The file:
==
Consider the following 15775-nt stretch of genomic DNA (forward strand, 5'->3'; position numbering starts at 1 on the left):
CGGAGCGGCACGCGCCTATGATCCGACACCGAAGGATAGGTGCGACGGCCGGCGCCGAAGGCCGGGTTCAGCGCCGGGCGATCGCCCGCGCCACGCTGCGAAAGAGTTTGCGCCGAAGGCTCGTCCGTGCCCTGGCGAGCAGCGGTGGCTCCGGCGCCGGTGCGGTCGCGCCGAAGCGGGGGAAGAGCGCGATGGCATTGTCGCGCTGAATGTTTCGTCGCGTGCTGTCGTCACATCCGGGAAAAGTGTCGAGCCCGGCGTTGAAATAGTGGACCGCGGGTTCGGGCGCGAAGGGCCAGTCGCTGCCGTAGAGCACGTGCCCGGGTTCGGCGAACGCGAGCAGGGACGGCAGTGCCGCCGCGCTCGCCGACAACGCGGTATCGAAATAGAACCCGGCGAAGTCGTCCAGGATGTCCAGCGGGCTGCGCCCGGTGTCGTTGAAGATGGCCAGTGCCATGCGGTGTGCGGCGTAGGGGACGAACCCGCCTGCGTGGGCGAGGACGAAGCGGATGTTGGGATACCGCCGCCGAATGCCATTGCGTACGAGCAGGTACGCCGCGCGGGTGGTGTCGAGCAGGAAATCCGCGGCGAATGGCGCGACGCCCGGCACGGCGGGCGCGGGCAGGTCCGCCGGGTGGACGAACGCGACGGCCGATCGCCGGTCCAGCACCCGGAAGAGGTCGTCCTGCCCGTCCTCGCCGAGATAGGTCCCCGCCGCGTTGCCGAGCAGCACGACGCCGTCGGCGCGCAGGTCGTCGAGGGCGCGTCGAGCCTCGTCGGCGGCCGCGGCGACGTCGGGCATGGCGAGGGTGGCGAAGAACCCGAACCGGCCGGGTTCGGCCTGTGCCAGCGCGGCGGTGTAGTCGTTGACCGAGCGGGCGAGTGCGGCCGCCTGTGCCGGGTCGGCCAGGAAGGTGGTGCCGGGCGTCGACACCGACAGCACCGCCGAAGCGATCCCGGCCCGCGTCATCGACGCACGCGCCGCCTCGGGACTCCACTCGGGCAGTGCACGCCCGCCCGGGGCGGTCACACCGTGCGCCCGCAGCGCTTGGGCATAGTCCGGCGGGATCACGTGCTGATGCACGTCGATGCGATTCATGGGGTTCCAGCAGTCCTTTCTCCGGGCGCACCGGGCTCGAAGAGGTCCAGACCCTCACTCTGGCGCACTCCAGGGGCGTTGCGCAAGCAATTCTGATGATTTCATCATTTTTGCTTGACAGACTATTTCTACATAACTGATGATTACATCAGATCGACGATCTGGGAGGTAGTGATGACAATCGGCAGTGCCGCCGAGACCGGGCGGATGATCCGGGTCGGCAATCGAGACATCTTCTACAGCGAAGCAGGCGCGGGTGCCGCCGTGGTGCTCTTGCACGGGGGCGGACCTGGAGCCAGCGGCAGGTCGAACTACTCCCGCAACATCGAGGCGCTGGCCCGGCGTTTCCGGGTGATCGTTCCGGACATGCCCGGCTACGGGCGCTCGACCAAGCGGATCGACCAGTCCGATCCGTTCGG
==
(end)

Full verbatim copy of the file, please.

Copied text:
Consider the following 15775-nt stretch of genomic DNA (forward strand, 5'->3'; position numbering starts at 1 on the left):
CGGAGCGGCACGCGCCTATGATCCGACACCGAAGGATAGGTGCGACGGCCGGCGCCGAAGGCCGGGTTCAGCGCCGGGCGATCGCCCGCGCCACGCTGCGAAAGAGTTTGCGCCGAAGGCTCGTCCGTGCCCTGGCGAGCAGCGGTGGCTCCGGCGCCGGTGCGGTCGCGCCGAAGCGGGGGAAGAGCGCGATGGCATTGTCGCGCTGAATGTTTCGTCGCGTGCTGTCGTCACATCCGGGAAAAGTGTCGAGCCCGGCGTTGAAATAGTGGACCGCGGGTTCGGGCGCGAAGGGCCAGTCGCTGCCGTAGAGCACGTGCCCGGGTTCGGCGAACGCGAGCAGGGACGGCAGTGCCGCCGCGCTCGCCGACAACGCGGTATCGAAATAGAACCCGGCGAAGTCGTCCAGGATGTCCAGCGGGCTGCGCCCGGTGTCGTTGAAGATGGCCAGTGCCATGCGGTGTGCGGCGTAGGGGACGAACCCGCCTGCGTGGGCGAGGACGAAGCGGATGTTGGGATACCGCCGCCGAATGCCATTGCGTACGAGCAGGTACGCCGCGCGGGTGGTGTCGAGCAGGAAATCCGCGGCGAATGGCGCGACGCCCGGCACGGCGGGCGCGGGCAGGTCCGCCGGGTGGACGAACGCGACGGCCGATCGCCGGTCCAGCACCCGGAAGAGGTCGTCCTGCCCGTCCTCGCCGAGATAGGTCCCCGCCGCGTTGCCGAGCAGCACGACGCCGTCGGCGCGCAGGTCGTCGAGGGCGCGTCGAGCCTCGTCGGCGGCCGCGGCGACGTCGGGCATGGCGAGGGTGGCGAAGAACCCGAACCGGCCGGGTTCGGCCTGTGCCAGCGCGGCGGTGTAGTCGTTGACCGAGCGGGCGAGTGCGGCCGCCTGTGCCGGGTCGGCCAGGAAGGTGGTGCCGGGCGTCGACACCGACAGCACCGCCGAAGCGATCCCGGCCCGCGTCATCGACGCACGCGCCGCCTCGGGACTCCACTCGGGCAGTGCACGCCCGCCCGGGGCGGTCACACCGTGCGCCCGCAGCGCTTGGGCATAGTCCGGCGGGATCACGTGCTGATGCACGTCGATGCGATTCATGGGGTTCCAGCAGTCCTTTCTCCGGGCGCACCGGGCTCGAAGAGGTCCAGACCCTCACTCTGGCGCACTCCAGGGGCGTTGCGCAAGCAATTCTGATGATTTCATCATTTTTGCTTGACAGACTATTTCTACATAACTGATGATTACATCAGATCGACGATCTGGGAGGTAGTGATGACAATCGGCAGTGCCGCCGAGACCGGGCGGATGATCCGGGTCGGCAATCGAGACATCTTCTACAGCGAAGCAGGCGCGGGTGCCGCCGTGGTGCTCTTGCACGGGGGCGGACCTGGAGCCAGCGGCAGGTCGAACTACTCCCGCAACATCGAGGCGCTGGCCCGGCGTTTCCGGGTGATCGTTCCGGACATGCCCGGCTACGGGCGCTCGACCAAGCGGATCGACCAGTCCGATCCGTTCGG